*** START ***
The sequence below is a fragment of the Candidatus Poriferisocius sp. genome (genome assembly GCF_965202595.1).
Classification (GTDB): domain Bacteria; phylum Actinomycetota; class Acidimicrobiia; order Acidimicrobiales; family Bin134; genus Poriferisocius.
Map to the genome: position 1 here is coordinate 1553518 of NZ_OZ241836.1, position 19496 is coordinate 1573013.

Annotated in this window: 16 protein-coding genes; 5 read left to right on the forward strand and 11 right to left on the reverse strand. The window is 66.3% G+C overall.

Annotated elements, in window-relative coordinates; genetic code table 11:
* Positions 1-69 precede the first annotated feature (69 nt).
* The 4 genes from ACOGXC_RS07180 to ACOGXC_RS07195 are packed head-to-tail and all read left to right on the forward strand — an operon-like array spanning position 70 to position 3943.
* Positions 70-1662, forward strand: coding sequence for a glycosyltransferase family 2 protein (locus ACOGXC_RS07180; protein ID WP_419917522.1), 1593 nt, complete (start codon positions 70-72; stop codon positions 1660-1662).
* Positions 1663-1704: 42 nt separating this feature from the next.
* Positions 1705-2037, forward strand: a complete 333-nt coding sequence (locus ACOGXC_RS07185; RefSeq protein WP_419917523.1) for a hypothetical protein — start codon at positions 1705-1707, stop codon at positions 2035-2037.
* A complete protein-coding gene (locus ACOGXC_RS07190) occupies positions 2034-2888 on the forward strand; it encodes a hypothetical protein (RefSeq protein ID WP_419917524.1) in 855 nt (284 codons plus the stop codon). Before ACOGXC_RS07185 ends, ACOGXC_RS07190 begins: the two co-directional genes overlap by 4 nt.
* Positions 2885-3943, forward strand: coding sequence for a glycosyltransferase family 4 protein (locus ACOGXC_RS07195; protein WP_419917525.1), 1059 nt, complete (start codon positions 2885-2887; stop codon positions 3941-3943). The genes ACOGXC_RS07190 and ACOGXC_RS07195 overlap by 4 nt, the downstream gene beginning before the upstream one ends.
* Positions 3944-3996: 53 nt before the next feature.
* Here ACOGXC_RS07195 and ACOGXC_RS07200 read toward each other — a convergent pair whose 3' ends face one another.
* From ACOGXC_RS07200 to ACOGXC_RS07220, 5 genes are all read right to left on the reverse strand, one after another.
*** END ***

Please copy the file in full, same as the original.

The sequence below is a fragment of the Candidatus Poriferisocius sp. genome (genome assembly GCF_965202595.1).
Classification (GTDB): domain Bacteria; phylum Actinomycetota; class Acidimicrobiia; order Acidimicrobiales; family Bin134; genus Poriferisocius.
Map to the genome: position 1 here is coordinate 1553518 of NZ_OZ241836.1, position 19496 is coordinate 1573013.

Annotated in this window: 16 protein-coding genes; 5 read left to right on the forward strand and 11 right to left on the reverse strand. The window is 66.3% G+C overall.

Annotated elements, in window-relative coordinates; genetic code table 11:
* Positions 1-69 precede the first annotated feature (69 nt).
* The 4 genes from ACOGXC_RS07180 to ACOGXC_RS07195 are packed head-to-tail and all read left to right on the forward strand — an operon-like array spanning position 70 to position 3943.
* Positions 70-1662, forward strand: coding sequence for a glycosyltransferase family 2 protein (locus ACOGXC_RS07180; protein ID WP_419917522.1), 1593 nt, complete (start codon positions 70-72; stop codon positions 1660-1662).
* Positions 1663-1704: 42 nt separating this feature from the next.
* Positions 1705-2037, forward strand: a complete 333-nt coding sequence (locus ACOGXC_RS07185; RefSeq protein WP_419917523.1) for a hypothetical protein — start codon at positions 1705-1707, stop codon at positions 2035-2037.
* A complete protein-coding gene (locus ACOGXC_RS07190) occupies positions 2034-2888 on the forward strand; it encodes a hypothetical protein (RefSeq protein ID WP_419917524.1) in 855 nt (284 codons plus the stop codon). Before ACOGXC_RS07185 ends, ACOGXC_RS07190 begins: the two co-directional genes overlap by 4 nt.
* Positions 2885-3943, forward strand: coding sequence for a glycosyltransferase family 4 protein (locus ACOGXC_RS07195; protein WP_419917525.1), 1059 nt, complete (start codon positions 2885-2887; stop codon positions 3941-3943). The genes ACOGXC_RS07190 and ACOGXC_RS07195 overlap by 4 nt, the downstream gene beginning before the upstream one ends.
* Positions 3944-3996: 53 nt before the next feature.
* Here ACOGXC_RS07195 and ACOGXC_RS07200 read toward each other — a convergent pair whose 3' ends face one another.
* From ACOGXC_RS07200 to ACOGXC_RS07220, 5 genes are all read right to left on the reverse strand, one after another.